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Unformatted text preview: the 2-bit multiplier to be implemented by a simple shift and add or subtract, possibly carrying the x 4 over to the next cycle. The control settings for the Nth cycle of the multiplication are shown in Table 4.3 on page 94. (Note that the x 2 case is also implemented with a subtract and carry; it could equally well use an add with no carry, but the control logic is slightly simplified with this choice.) Since this multiplication uses the existing shifter and ALU, the additional hardware it requires is limited to a dedicated two-bits-per-cycle shift register for the multiplier and a few gates for the Booth's algorithm control logic. In total this amounts to an overhead of a few per cent on the area of the ARM core. 94 ARM Organization and Implementation Table 4.3 The 2-bit multiplication algorithm, Nth cycle. High-speed multiplier Where multiplication performance is very important, more hardware resource must be dedicated to it. In some embedded systems the ARM core is used to perform real-time digital signal processing (DSP) in addition to general control functions. DSP programs are typically multiplication intensive and the performance of the multiplication hardware can be critical to meeting the real-time constraints. The high-performance multiplication used in some ARM cores employs a widely-used redundant binary representation to avoid the carry-propagate delays associated with adding partial products together. Intermediate results are held as partial sums and partial carries where the true binary result is obtained by adding these two together in a carry-propagate adder such as the adder in the main ALU, but this is only done once at the end of the multiplication. During the multiplication the partial sums and carries are combined in carry-save adders where the carries only propagate across one bit per addition stage. This gives the carry-save adder a much shorter logic path than the carry-propagate adder, which may have to propagate a carry across all 32 bits. Therefore several carry-save operations may be performed in a single clock cycle which can only accommodate one ca...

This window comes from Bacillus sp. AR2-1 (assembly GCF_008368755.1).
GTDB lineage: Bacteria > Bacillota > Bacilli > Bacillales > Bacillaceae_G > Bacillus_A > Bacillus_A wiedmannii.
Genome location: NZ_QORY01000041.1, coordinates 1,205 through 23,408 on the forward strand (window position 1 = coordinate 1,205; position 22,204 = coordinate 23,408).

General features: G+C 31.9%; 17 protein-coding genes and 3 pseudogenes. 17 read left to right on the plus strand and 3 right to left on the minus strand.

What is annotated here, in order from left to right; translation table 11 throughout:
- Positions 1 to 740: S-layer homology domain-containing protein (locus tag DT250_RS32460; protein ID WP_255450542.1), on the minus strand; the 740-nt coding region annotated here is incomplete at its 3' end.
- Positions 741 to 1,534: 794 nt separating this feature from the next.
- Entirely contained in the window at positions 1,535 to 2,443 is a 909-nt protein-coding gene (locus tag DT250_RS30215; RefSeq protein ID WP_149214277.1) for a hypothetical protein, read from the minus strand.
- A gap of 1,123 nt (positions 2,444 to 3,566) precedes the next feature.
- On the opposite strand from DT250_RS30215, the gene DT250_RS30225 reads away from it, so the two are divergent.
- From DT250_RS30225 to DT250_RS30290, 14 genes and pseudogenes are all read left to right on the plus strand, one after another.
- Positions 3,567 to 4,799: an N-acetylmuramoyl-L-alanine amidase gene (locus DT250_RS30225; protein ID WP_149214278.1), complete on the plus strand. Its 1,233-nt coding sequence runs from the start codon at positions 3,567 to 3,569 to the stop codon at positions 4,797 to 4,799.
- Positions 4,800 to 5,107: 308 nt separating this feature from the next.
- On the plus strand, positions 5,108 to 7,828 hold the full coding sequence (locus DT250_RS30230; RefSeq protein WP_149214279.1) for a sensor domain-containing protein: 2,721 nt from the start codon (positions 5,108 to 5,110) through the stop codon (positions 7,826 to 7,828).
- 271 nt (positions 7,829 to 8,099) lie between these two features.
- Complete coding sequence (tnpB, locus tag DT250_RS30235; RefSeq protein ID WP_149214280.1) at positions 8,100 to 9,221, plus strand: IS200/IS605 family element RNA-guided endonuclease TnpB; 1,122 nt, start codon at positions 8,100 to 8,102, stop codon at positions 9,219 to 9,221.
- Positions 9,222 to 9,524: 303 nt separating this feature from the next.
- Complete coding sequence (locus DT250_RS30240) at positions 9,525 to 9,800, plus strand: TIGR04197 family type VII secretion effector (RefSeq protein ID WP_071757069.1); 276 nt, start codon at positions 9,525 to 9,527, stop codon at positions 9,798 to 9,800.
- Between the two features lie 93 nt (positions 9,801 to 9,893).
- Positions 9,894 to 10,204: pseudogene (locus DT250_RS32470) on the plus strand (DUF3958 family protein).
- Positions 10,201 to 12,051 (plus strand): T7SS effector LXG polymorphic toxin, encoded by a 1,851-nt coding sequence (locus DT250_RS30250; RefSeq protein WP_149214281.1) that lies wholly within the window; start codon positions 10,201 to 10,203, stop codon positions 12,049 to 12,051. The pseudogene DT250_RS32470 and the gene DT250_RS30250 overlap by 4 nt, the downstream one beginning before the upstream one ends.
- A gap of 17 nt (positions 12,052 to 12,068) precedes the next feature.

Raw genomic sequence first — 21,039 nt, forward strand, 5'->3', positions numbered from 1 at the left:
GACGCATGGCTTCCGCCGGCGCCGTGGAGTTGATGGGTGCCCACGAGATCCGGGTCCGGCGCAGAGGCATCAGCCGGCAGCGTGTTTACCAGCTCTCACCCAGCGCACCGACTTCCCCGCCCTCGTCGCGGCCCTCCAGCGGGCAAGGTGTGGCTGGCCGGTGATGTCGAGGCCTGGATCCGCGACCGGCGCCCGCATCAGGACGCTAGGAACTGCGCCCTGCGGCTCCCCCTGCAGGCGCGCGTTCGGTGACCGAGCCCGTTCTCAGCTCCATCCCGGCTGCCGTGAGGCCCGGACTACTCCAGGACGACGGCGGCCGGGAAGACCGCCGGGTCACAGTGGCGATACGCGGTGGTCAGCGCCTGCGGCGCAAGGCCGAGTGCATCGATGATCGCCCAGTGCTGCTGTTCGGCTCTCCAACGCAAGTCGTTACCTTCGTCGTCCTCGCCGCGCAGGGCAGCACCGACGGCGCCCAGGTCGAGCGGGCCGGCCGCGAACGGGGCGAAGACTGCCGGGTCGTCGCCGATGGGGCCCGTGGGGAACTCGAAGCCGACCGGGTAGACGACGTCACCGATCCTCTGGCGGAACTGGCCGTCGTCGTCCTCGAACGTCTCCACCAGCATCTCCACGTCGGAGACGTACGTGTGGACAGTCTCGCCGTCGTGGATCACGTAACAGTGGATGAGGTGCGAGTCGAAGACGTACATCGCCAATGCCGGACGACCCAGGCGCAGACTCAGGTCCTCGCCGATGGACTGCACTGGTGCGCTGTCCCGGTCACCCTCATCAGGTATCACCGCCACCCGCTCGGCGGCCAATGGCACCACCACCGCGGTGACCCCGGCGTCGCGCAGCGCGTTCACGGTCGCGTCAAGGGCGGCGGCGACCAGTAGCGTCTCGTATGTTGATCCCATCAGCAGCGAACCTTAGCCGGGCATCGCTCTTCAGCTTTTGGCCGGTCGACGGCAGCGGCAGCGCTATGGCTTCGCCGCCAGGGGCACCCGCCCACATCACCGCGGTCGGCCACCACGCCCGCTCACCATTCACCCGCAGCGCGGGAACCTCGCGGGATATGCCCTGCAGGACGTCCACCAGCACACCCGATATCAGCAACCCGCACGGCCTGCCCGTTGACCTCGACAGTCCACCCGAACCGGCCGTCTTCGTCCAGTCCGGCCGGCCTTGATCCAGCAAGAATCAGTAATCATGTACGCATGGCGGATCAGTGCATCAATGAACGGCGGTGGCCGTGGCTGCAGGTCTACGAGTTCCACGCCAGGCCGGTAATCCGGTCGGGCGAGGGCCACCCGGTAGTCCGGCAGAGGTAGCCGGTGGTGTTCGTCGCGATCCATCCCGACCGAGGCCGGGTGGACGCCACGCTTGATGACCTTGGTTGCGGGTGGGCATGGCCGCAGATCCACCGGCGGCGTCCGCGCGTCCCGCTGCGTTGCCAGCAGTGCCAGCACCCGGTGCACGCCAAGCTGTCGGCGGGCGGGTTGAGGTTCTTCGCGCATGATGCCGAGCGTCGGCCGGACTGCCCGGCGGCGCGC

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This document was uploaded on 10/30/2011 for the course CSE 378 380 at SUNY Buffalo.
- Spring '09